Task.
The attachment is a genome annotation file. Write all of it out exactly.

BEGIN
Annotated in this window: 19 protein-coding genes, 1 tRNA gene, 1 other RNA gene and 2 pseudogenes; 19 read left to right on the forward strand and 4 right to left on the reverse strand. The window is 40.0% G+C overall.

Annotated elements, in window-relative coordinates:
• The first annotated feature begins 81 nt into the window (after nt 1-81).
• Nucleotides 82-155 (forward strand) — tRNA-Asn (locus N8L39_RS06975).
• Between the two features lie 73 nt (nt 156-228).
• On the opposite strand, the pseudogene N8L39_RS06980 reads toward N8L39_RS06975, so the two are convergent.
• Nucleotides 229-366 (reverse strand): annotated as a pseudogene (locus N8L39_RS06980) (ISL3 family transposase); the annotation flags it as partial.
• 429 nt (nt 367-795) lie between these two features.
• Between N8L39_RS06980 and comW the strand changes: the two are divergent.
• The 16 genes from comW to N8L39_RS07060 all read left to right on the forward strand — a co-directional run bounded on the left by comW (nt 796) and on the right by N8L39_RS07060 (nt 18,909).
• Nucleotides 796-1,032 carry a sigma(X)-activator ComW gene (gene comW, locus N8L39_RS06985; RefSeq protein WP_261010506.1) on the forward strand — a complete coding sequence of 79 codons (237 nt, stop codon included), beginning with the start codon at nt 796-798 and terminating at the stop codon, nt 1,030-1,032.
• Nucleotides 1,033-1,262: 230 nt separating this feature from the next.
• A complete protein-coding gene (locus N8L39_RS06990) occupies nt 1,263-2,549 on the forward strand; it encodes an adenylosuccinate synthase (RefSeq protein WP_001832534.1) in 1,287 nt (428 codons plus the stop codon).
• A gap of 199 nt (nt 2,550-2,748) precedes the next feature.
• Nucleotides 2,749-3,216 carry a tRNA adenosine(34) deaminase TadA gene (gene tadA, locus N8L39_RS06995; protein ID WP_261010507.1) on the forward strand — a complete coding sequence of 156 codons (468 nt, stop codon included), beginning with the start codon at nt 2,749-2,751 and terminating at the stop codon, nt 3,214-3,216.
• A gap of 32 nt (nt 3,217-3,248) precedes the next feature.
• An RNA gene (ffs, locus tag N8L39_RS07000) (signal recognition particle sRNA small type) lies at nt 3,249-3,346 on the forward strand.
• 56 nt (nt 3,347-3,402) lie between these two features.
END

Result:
Annotated in this window: 19 protein-coding genes, 1 tRNA gene, 1 other RNA gene and 2 pseudogenes; 19 read left to right on the forward strand and 4 right to left on the reverse strand. The window is 40.0% G+C overall.

Annotated elements, in window-relative coordinates:
• The first annotated feature begins 81 nt into the window (after nt 1-81).
• Nucleotides 82-155 (forward strand) — tRNA-Asn (locus N8L39_RS06975).
• Between the two features lie 73 nt (nt 156-228).
• On the opposite strand, the pseudogene N8L39_RS06980 reads toward N8L39_RS06975, so the two are convergent.
• Nucleotides 229-366 (reverse strand): annotated as a pseudogene (locus N8L39_RS06980) (ISL3 family transposase); the annotation flags it as partial.
• 429 nt (nt 367-795) lie between these two features.
• Between N8L39_RS06980 and comW the strand changes: the two are divergent.
• The 16 genes from comW to N8L39_RS07060 all read left to right on the forward strand — a co-directional run bounded on the left by comW (nt 796) and on the right by N8L39_RS07060 (nt 18,909).
• Nucleotides 796-1,032 carry a sigma(X)-activator ComW gene (gene comW, locus N8L39_RS06985; RefSeq protein WP_261010506.1) on the forward strand — a complete coding sequence of 79 codons (237 nt, stop codon included), beginning with the start codon at nt 796-798 and terminating at the stop codon, nt 1,030-1,032.
• Nucleotides 1,033-1,262: 230 nt separating this feature from the next.
• A complete protein-coding gene (locus N8L39_RS06990) occupies nt 1,263-2,549 on the forward strand; it encodes an adenylosuccinate synthase (RefSeq protein WP_001832534.1) in 1,287 nt (428 codons plus the stop codon).
• A gap of 199 nt (nt 2,550-2,748) precedes the next feature.
• Nucleotides 2,749-3,216 carry a tRNA adenosine(34) deaminase TadA gene (gene tadA, locus N8L39_RS06995; protein ID WP_261010507.1) on the forward strand — a complete coding sequence of 156 codons (468 nt, stop codon included), beginning with the start codon at nt 2,749-2,751 and terminating at the stop codon, nt 3,214-3,216.
• A gap of 32 nt (nt 3,217-3,248) precedes the next feature.
• An RNA gene (ffs, locus tag N8L39_RS07000) (signal recognition particle sRNA small type) lies at nt 3,249-3,346 on the forward strand.
• 56 nt (nt 3,347-3,402) lie between these two features.